Desire vs. Discipline: How To Overcome Routine Burnout
One of the toughest things about discipline in life is that tomorrows keep coming. Imagine starting a workout routine where you only had to perform today and you get all the results you need. Everyone would sign up for that plan. As we all know, in order to achieve success at the gym you have to commit to a plan and stick with that plan.
Everything in life comes down to discipline and not just desire. I can desire a lot of things, but without the work ethic that fuels the engine I won’t go very far. We all know people in our lives who talk about what they are going to do. They have excellent visions and grand designs. These folks never follow through on their plans though. Most of them are discontent and burned out.
If you begin with great desire for something you would like to do and then strap on evaluated discipline you can achieve your success. This is true in time management, wealth acquisition, fitness, Bible reading, prayer, learning a new trade and much more. Proverbs says that to amass your wealth day-by-day is the way to build and keep wealth (Proverbs 13:11). When Solomon speaks of money he can get our attention. I believe this is true in every arena of discipline.
If you want to accomplish something of significance, turn your desire into discipline by making a plan. If you want to lose 30 pounds then agree to work on losing 1-2lbs per week over the next 15-20 weeks. Then implement the strategies needed to work on those 1-2lbs, rather than thinking about the overall 30 you want to shed. Similarly, if you want to develop your Spiritual life, make a goal to read 1-2 chapters in your Bible everyday without skipping a day. This is a much better way to read 30 chapters over 15 days then trying to cram in 10 chapters a day over three days. The outcome is also more fruitful in that you have the new morning each day as a lens with which to see the inspired material. That freshness offers perspective that cannot be gained by powering through the Bible.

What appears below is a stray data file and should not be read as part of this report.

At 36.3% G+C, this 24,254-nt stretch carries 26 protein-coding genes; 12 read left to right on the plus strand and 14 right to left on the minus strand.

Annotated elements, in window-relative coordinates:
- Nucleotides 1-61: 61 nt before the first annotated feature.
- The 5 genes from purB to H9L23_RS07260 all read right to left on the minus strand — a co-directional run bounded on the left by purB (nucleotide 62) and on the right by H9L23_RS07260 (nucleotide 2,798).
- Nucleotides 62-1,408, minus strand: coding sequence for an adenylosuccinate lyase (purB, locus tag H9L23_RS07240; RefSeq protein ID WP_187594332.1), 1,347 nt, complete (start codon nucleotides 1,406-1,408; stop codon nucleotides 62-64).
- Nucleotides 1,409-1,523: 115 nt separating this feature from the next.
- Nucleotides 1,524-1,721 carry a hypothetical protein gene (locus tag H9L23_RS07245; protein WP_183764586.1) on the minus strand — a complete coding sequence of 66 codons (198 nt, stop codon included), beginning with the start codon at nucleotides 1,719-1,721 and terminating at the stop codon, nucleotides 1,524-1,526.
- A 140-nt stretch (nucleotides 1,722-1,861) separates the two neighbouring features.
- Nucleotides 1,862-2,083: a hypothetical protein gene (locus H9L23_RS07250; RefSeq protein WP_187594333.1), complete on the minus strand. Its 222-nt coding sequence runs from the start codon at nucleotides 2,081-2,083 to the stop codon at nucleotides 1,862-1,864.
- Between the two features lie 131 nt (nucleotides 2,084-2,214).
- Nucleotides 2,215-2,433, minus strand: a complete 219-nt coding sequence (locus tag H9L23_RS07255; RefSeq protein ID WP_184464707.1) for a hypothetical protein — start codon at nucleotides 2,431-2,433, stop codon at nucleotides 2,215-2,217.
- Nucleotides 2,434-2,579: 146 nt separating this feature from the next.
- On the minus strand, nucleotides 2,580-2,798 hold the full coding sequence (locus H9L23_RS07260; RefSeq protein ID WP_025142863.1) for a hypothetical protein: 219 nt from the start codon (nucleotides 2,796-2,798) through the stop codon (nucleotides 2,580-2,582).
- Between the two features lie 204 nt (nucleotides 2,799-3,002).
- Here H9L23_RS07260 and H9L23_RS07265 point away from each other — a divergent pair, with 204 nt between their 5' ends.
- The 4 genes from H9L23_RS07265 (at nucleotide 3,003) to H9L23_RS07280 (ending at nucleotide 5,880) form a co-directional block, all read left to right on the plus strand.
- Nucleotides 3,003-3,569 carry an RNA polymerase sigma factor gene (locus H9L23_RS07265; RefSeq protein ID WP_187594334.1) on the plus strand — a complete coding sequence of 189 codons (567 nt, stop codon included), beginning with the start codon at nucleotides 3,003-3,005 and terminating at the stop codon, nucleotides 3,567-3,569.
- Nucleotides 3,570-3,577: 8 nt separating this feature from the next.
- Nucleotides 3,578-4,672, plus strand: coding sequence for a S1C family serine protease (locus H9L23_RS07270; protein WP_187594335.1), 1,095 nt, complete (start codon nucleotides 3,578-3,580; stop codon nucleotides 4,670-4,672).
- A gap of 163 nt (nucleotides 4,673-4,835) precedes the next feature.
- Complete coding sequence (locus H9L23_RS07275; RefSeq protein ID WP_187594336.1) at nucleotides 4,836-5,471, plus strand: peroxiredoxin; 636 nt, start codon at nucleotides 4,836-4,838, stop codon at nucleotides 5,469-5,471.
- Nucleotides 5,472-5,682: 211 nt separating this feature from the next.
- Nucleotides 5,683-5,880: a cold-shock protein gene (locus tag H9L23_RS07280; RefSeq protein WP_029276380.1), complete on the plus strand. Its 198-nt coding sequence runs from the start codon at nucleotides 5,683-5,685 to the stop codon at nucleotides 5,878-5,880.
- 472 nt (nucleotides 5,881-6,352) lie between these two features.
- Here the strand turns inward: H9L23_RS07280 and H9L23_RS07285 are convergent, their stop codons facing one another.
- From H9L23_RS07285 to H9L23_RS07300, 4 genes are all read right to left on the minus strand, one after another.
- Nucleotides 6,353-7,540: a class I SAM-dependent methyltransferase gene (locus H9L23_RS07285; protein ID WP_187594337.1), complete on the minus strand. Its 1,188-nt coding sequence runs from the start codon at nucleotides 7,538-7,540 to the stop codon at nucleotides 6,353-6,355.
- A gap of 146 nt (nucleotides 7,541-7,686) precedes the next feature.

Pulling daily streaks together of not missing a day in your disciplined routine is how I accomplish what I want to get done. I use an app on iPhone/iPad called Streaks and for me it is helpful. You get to set six goals that you want to accomplish each day and you check them off as you do them. They could be as simple as brushing your teeth or as hard as walking 20,000 steps everyday. You get to choose. My six are: Reading the Bible; Reading 15 minutes each day in a book (other than the Bible); Doing the dishes; Making our bed; Walking 10,000 steps and Writing something in my latest book each day. I sincerely recommend you look into this app. While it is $3.99, the investment may be crucial to your success. If you dole out some cash it may remind you to use the app.
Regardless of how you catalog your discipline, do your best to make a plan that you can grow incrementally. Please do not overload days one, two and three only to abandon your plan on day four. Think longer term and more strategically with anything you want to accomplish. Try using an app like Streaks to keep yourself accountable. We all can do this. Turning desire into discipline is very possible. It just takes daily action.